I am a light-skinned Black cisgender woman. I am bisexual and in a seemingly heteronormative relationship. I am also a Muslim convert who grew up as a witness to, but not as a target of, anti-Muslim rhetoric. I am simultaneously experiencing and existing within institutions that are anti-Muslim, anti-queer, sexist, and racist, while also being afforded access to white and wealthy spaces because of my light skin and economic privilege. It is comparable to the way a white person benefits from white supremacy, no matter how woke she is. I, too, benefit from systems of social privilege even if I try my very hardest not to be complicit in them.
Historically, access and opportunity are too often defined by one’s actual or perceived proximity to systems of oppression. The less “far away” you are perceived to be from power, the more access you have to it, a phenomenon best understood using the term privilege to describe the benefits or advantages that certain groups of people are given or denied in social structures. Our current understanding of social privilege is informed by a widely cited 1989 article on white and male privilege by the feminist scholar Peggy McIntosh. “Since race and sex are not the only advantaging systems at work,” McIntosh wrote, “we need to similarly examine the daily experience of having age advantage, or ethnic advantage, or physical ability, or advantage related to nationality, religion, or sexual orientation.”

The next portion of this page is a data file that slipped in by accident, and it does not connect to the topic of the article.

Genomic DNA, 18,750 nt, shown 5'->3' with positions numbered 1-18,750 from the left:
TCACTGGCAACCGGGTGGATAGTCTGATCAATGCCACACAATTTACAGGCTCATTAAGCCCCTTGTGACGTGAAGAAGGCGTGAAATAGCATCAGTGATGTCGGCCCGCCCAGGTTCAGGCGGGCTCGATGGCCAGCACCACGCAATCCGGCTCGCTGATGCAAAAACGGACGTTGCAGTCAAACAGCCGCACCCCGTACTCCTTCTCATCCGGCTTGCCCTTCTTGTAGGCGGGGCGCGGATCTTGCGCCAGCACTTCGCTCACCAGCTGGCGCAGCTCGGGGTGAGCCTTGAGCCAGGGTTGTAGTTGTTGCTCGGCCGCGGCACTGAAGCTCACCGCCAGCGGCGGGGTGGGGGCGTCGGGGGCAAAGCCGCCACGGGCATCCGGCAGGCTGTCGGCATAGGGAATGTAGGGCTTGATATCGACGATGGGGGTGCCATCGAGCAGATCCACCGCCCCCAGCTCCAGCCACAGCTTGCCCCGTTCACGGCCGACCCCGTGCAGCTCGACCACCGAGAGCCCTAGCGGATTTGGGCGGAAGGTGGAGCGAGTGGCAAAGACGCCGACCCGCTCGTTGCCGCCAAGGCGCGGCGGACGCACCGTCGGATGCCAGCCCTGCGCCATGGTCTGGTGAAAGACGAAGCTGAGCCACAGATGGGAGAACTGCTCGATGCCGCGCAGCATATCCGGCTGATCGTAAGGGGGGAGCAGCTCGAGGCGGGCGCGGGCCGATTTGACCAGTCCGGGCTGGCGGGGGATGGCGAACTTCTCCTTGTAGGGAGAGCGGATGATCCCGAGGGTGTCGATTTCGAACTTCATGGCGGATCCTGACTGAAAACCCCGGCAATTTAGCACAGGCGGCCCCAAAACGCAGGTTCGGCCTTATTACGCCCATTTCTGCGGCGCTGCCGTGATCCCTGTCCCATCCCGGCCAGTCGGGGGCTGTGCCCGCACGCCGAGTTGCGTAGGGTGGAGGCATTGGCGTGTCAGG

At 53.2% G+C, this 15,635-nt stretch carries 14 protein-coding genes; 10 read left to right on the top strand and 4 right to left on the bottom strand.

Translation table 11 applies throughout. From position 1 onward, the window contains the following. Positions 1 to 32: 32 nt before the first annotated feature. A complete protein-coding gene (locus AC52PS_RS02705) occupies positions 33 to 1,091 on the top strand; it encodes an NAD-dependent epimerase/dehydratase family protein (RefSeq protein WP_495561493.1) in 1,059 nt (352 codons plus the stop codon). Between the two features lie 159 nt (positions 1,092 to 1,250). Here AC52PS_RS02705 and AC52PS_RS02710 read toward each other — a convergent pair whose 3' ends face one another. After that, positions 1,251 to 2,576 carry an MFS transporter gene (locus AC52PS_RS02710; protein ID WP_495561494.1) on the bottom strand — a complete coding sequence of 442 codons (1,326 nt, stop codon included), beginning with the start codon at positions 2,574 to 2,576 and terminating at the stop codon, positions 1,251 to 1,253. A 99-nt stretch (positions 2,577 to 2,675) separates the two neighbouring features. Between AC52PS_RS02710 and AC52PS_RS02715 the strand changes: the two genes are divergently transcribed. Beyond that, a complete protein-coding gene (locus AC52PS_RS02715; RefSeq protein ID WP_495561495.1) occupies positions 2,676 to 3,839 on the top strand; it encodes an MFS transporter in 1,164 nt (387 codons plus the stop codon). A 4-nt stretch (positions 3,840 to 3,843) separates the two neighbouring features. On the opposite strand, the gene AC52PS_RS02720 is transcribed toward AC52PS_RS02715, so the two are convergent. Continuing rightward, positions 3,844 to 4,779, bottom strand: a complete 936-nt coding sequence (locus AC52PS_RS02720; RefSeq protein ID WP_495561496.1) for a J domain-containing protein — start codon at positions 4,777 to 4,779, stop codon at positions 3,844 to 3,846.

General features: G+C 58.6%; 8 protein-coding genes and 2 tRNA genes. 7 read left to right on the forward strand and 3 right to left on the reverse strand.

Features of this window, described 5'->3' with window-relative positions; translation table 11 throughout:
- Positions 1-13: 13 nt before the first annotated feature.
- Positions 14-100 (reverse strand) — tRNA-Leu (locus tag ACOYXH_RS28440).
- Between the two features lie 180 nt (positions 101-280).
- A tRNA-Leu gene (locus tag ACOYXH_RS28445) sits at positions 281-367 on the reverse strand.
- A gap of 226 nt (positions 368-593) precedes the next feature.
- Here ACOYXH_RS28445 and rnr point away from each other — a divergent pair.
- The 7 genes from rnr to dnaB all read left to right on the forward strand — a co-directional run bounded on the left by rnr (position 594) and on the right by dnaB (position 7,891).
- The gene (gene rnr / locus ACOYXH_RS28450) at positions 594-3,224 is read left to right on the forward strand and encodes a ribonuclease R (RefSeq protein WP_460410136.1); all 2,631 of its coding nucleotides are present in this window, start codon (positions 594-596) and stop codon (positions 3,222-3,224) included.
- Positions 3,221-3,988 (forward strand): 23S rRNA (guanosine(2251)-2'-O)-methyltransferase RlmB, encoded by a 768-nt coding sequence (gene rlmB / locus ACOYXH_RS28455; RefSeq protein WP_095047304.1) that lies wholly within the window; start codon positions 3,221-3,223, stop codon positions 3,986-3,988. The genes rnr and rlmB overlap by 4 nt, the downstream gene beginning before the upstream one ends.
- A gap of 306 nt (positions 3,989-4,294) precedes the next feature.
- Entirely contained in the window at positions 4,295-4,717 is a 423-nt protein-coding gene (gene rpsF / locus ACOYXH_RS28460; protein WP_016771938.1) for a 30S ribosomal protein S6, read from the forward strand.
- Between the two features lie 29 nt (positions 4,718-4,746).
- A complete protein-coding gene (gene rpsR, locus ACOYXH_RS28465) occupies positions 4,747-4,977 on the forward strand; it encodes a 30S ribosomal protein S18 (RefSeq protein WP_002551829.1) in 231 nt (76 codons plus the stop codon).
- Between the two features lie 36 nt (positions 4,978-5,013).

To put that another way, members of marginalized groups can also benefit from privilege. That includes an activist like myself, and it likely includes you. Privilege is nuanced and complicated that way.
Allow me to contextualize the way privilege has affected my journey in activism.
As a child, when I envisioned activists I’d think of those who protested the Vietnam War. I’d think of Black Panthers like Angela Davis who worked to redistribute wealth to the most vulnerable people in our communities. I’d also think of my parents.
"To put that another way, members of marginalized groups can also benefit from privilege. That includes an activist like myself, and it likely includes you. Privilege is nuanced and complicated that way."
My mother, a fair-skinned Black woman, could easily pass as white if she wanted. In our world of white institutions and beauty standards, people of color who are lighter in skin are viewed as less “threatening” to racist power structures than our darker-hued community members. The novelist and activist Alice Walker defined this “colorism” as prejudice in favor of lighter skin color within and between groups and cultures. In my case, I was the lightest one in my family, other than my mother, and she made it clear that no amount of taunting or sunburning would cancel out the reality that because of my skin color I was viewed as “more acceptable” to white people.
As we would go through public venues like the mall or Disneyland, for example, my also-fair-skinned younger sister and I would be the only ones to receive strangers’ empty remarks of “What a gorgeous child.” With an early understanding of colorism, I would point to my older siblings and say, “They are beautiful, too.” And when my cousins told me mine was “good hair,” unlike my siblings’ “bad hair,” we stopped spending as much time with them—my mom was adamant that we would unlearn these harmful systems and reject colorism even if it was being perpetuated by our own relatives. She taught me that light skin is not a pass for assimilation, but an opportunity for infiltration: We could work to make our community accessible for everyone, not just for the fair-skinned people within it.